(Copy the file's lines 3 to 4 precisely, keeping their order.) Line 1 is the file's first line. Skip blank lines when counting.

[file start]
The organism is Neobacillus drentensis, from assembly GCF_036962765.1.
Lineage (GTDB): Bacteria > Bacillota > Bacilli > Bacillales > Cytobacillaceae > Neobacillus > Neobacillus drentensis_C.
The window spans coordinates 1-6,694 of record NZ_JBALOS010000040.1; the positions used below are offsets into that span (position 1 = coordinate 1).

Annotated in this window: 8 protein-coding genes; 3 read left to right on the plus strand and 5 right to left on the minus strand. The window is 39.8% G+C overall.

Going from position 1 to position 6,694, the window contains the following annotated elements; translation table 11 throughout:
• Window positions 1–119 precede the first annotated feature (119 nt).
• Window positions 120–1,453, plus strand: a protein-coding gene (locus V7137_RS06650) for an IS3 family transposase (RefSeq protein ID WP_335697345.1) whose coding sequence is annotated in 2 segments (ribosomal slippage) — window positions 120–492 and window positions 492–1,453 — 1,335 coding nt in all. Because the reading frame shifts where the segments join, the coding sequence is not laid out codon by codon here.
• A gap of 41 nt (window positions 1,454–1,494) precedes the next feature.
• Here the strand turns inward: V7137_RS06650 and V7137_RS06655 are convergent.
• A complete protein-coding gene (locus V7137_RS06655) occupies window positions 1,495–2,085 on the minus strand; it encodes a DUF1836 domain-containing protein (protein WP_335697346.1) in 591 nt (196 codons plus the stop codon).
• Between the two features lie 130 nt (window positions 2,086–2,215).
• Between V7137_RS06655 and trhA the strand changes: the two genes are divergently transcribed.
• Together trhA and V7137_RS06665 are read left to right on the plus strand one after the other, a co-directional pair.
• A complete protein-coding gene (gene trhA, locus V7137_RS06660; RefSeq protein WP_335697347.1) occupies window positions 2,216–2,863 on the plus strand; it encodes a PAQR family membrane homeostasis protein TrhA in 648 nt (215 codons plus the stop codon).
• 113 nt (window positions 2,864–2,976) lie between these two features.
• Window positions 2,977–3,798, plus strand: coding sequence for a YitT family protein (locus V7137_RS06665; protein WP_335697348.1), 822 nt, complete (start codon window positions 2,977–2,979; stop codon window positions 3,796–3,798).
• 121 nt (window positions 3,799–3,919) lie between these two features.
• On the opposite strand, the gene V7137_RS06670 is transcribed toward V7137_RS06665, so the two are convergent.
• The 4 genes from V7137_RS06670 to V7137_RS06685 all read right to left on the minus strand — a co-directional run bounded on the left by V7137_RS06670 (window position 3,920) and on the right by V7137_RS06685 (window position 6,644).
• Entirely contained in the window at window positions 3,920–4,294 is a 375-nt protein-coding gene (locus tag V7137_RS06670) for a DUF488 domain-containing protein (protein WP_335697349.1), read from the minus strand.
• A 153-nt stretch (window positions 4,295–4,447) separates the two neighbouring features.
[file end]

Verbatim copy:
The window spans coordinates 1-6,694 of record NZ_JBALOS010000040.1; the positions used below are offsets into that span (position 1 = coordinate 1).

Annotated in this window: 8 protein-coding genes; 3 read left to right on the plus strand and 5 right to left on the minus strand. The window is 39.8% G+C overall.